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A Bay Street sign, the main street in the financial district is seen in Toronto, January 28, 2013.

Mark Blinch/Reuters

So much for relying on the Big Six to boost your RRSP.

Since the start of the year, the S&P/TSX bank index is up just 3 per cent, leaving investors who rely on these institutions for returns incredibly underwhelmed. The S&P 500, by contrast, has soared 17 per cent.

What gives? Apparently investors are being prudent and pricing in an eventual lending slowdown. Quarter after quarter the banks have surprised with solid profits, but it looks like investors assume the fundamentals will ultimately catch up with the Big Six.

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In fact, the numbers already show softer lending books. "After nearly three years of lead time the slowdown in domestic consumer loan volumes is clearly here," Macquarie Securities analyst Sumit Malhotra noted.

"This does not mean that the group can no longer grow [earnings per share]; it just means that a greater portion of that growth is now reliant on inherently riskier components," he added.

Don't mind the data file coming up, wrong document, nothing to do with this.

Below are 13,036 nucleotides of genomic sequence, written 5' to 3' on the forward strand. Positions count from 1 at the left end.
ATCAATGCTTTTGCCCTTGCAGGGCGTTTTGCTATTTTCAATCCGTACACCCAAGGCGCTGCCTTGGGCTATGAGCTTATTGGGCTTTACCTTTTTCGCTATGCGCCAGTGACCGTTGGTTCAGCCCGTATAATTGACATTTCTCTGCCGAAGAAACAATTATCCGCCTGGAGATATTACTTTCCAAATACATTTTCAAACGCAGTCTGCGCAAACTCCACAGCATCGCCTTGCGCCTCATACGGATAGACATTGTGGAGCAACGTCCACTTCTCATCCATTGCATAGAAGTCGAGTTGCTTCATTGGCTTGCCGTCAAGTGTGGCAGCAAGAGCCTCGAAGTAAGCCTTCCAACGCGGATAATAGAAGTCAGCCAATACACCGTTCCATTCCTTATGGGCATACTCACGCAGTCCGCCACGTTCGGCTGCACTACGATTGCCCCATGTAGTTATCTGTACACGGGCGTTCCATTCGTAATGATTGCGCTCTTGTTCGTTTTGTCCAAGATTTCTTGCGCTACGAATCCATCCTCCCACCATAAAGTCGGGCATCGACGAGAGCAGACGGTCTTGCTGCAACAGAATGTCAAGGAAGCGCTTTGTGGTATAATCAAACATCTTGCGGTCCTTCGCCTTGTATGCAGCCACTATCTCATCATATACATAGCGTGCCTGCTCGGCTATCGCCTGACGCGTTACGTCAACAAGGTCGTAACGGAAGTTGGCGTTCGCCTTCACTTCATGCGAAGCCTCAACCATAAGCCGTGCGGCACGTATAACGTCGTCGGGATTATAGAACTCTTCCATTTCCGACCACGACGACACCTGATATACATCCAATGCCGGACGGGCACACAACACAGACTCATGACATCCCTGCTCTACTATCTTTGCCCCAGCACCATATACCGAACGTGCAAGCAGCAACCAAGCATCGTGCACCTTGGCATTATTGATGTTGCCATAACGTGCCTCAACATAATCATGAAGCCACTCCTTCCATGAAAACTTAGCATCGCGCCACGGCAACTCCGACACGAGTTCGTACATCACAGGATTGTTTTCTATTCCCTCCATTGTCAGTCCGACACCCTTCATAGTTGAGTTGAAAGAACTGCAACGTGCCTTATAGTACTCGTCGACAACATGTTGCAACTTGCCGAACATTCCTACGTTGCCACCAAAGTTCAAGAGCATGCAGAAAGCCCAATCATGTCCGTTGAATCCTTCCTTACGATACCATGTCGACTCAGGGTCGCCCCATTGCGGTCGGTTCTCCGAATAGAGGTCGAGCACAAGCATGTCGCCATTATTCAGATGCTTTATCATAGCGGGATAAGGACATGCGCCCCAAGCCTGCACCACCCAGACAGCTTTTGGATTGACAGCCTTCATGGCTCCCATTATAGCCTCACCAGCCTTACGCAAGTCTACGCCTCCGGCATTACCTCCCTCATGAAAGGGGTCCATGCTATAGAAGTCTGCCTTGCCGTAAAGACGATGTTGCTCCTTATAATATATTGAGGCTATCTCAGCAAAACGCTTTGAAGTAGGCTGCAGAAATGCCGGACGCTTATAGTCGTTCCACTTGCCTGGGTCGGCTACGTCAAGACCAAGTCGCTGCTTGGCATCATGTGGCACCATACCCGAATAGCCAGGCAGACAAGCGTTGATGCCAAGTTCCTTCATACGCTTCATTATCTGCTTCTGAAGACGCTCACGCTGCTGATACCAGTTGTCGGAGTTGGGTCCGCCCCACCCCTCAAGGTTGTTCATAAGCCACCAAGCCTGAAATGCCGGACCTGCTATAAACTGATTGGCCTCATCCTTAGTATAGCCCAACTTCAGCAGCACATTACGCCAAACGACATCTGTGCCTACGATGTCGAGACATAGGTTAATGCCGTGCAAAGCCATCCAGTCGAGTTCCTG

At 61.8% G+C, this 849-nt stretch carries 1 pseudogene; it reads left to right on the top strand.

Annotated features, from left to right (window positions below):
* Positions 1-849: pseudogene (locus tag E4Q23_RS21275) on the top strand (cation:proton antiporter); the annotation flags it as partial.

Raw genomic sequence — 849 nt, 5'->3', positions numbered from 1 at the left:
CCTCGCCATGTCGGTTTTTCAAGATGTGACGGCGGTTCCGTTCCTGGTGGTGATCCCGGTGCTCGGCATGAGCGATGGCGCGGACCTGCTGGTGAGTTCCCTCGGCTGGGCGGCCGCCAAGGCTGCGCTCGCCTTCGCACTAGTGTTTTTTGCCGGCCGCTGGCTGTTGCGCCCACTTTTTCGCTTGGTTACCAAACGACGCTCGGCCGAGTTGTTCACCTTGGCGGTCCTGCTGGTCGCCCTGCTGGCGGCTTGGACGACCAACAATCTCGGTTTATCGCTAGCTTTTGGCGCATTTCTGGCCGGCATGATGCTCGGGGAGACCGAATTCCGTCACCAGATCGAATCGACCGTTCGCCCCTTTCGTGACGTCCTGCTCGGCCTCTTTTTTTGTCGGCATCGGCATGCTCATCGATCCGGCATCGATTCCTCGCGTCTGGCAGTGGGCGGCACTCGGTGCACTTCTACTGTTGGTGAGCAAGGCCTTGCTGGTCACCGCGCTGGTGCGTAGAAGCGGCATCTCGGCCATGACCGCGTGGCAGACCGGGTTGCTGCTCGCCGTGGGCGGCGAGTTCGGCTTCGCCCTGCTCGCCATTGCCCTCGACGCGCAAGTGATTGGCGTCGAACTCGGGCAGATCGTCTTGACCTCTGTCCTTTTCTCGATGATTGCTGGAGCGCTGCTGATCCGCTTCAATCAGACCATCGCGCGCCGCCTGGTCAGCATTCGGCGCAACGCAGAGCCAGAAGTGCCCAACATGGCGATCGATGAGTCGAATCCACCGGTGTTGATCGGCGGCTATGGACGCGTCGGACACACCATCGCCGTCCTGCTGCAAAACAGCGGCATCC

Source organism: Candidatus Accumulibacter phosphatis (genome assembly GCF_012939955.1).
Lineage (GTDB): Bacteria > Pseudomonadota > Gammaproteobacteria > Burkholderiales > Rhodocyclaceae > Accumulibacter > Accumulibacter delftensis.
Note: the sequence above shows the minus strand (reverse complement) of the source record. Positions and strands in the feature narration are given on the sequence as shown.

However, Mr. Malhotra doesn't think that adding risk to boost earnings is the only way to woo investors back. Instead, the banks can be smart about it.

"The best option available to the banks to shift the narrative away from the 'Housing! Consumer! Consumer! Housing!' talking points that have dominated sentiment is to get more aggressive / creative in deploying their strong capital position," he wrote.

Because the banks are sitting pretty when it comes to capital, why not return some of it to their shareholders?

Now, they already have. Big Six have raised dividends and National Bank of Canada is expected to raise again this coming quarter. The banks have also been buying back shares. But Mr. Malhotra thinks there's more room for payouts.

"Though dividend growth has kept pace with EPS … having watched the Australian banks be handsomely rewarded by the market for stepping up the return of capital, in a likely slower growth period we think the opportunity exists to move to give more back to shareholders," he wrote.

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Plus, he points out that in this market yield is everything. Just look at the stock price of REITs and Canadian telcos for proof.

If Royal Bank of Canada can churn out a $2.1-billion quarterly profit again, could a special dividend really hurt the bank all that much?

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(Tim Kiladze is a Globe and Mail Capital Markets Reporter.)

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